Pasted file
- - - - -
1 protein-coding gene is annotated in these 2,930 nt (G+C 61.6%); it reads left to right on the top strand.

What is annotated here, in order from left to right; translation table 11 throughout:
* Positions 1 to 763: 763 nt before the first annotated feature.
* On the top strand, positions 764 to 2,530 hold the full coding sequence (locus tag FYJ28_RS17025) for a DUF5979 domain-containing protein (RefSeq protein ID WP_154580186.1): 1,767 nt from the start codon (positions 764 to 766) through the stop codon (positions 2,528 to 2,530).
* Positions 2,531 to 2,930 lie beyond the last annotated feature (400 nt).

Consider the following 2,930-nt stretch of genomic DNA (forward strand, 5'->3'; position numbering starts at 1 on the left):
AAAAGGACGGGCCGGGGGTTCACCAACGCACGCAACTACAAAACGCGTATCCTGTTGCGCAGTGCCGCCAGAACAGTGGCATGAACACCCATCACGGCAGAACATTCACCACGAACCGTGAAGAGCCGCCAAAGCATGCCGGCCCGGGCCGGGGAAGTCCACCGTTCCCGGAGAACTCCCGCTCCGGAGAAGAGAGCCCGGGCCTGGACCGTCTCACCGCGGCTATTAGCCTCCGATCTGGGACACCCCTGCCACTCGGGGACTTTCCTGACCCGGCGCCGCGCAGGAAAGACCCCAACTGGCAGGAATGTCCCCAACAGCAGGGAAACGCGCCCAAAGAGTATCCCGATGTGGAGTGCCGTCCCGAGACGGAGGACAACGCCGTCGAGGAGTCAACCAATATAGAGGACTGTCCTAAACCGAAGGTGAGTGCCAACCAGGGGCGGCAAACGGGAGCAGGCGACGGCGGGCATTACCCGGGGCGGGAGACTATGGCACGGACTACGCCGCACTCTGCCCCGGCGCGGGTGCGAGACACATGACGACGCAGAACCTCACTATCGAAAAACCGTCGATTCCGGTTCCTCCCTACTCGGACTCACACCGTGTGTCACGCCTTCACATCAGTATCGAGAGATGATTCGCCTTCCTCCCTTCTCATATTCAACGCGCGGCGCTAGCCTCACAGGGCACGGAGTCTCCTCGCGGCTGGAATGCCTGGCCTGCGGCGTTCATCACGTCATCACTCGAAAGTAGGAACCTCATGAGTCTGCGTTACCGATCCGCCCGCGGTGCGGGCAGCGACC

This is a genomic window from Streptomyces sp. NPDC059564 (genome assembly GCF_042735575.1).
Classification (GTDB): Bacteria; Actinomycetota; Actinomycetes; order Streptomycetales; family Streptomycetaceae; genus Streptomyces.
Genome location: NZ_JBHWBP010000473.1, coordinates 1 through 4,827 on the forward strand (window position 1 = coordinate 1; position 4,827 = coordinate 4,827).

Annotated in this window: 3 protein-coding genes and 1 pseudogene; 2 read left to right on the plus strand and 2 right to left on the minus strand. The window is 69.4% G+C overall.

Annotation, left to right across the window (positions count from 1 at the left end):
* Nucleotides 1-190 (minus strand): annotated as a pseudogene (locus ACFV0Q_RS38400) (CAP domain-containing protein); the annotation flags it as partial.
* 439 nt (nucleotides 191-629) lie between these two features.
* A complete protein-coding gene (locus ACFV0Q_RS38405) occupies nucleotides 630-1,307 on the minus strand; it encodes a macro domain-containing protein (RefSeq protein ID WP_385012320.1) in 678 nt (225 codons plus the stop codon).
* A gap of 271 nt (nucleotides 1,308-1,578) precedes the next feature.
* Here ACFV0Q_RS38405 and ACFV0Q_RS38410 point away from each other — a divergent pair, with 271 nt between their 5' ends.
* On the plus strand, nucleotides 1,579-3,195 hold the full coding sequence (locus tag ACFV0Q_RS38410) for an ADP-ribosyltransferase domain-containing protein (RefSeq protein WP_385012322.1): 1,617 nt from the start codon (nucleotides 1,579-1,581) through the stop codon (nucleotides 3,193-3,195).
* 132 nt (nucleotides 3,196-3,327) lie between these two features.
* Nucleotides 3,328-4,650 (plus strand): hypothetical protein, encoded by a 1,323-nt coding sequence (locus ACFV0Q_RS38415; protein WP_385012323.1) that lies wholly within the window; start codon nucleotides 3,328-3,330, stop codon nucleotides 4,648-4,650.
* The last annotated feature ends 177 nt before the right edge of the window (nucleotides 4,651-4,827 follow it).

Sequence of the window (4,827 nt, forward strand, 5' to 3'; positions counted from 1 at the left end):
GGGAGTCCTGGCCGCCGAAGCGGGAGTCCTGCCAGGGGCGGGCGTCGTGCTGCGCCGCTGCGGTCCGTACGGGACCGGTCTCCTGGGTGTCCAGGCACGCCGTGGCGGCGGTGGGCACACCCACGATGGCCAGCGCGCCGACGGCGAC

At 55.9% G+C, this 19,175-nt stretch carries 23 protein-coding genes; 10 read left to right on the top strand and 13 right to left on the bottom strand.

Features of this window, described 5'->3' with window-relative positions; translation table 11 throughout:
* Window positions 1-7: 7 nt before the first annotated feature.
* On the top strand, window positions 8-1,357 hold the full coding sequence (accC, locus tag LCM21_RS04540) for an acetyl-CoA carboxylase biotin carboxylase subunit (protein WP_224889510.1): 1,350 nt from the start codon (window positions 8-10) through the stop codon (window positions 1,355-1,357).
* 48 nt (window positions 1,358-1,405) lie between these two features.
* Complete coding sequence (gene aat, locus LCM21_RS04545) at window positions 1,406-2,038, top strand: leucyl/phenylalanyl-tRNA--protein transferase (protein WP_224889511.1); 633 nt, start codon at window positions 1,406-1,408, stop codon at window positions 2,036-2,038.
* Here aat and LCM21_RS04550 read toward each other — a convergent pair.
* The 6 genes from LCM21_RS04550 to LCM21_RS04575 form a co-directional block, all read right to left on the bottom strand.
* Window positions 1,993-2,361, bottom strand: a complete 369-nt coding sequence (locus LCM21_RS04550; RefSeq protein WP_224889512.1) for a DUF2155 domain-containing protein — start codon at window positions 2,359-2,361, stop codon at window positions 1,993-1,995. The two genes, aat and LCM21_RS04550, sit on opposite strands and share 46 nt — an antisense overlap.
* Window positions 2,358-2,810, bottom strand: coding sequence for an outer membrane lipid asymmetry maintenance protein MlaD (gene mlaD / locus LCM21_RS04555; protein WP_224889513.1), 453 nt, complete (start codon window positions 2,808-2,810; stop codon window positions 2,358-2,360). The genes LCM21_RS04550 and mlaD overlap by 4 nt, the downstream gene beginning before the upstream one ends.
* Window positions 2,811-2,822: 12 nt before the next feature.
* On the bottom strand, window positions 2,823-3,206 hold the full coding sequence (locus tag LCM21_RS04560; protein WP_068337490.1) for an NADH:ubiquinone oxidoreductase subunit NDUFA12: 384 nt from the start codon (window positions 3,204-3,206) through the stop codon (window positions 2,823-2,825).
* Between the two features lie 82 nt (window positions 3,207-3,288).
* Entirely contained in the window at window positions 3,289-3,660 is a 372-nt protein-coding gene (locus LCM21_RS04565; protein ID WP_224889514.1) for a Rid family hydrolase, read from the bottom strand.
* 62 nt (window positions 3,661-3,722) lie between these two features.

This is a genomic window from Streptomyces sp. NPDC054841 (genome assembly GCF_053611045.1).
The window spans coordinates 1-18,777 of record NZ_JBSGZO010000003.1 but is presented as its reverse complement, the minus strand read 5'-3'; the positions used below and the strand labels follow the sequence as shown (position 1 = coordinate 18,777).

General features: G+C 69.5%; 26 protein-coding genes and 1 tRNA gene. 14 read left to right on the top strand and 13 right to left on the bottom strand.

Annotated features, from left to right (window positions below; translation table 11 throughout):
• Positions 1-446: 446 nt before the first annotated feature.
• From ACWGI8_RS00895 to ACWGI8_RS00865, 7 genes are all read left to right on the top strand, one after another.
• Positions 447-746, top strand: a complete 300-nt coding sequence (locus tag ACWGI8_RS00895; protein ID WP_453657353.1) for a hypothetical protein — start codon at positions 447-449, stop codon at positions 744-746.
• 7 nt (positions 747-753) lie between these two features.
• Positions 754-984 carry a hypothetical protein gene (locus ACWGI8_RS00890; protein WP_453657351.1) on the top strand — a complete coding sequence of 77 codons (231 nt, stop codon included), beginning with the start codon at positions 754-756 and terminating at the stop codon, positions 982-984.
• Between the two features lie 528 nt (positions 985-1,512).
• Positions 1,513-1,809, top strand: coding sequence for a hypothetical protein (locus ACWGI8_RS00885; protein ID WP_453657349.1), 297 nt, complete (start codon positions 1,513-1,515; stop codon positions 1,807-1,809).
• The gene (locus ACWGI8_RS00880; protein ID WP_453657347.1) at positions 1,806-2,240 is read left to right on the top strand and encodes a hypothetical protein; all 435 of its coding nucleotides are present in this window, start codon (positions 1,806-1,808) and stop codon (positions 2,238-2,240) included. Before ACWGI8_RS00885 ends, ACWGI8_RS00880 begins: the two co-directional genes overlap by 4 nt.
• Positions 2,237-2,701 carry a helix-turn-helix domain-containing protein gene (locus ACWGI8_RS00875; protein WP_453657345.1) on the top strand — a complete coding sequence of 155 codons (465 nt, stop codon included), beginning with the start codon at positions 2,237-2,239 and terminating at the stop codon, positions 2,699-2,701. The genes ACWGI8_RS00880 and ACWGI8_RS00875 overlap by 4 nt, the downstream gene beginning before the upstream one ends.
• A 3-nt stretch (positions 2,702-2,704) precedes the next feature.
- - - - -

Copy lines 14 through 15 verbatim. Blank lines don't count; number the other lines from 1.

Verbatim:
* 439 nt (nucleotides 191-629) lie between these two features.
* A complete protein-coding gene (locus ACFV0Q_RS38405) occupies nucleotides 630-1,307 on the minus strand; it encodes a macro domain-containing protein (RefSeq protein ID WP_385012320.1) in 678 nt (225 codons plus the stop codon).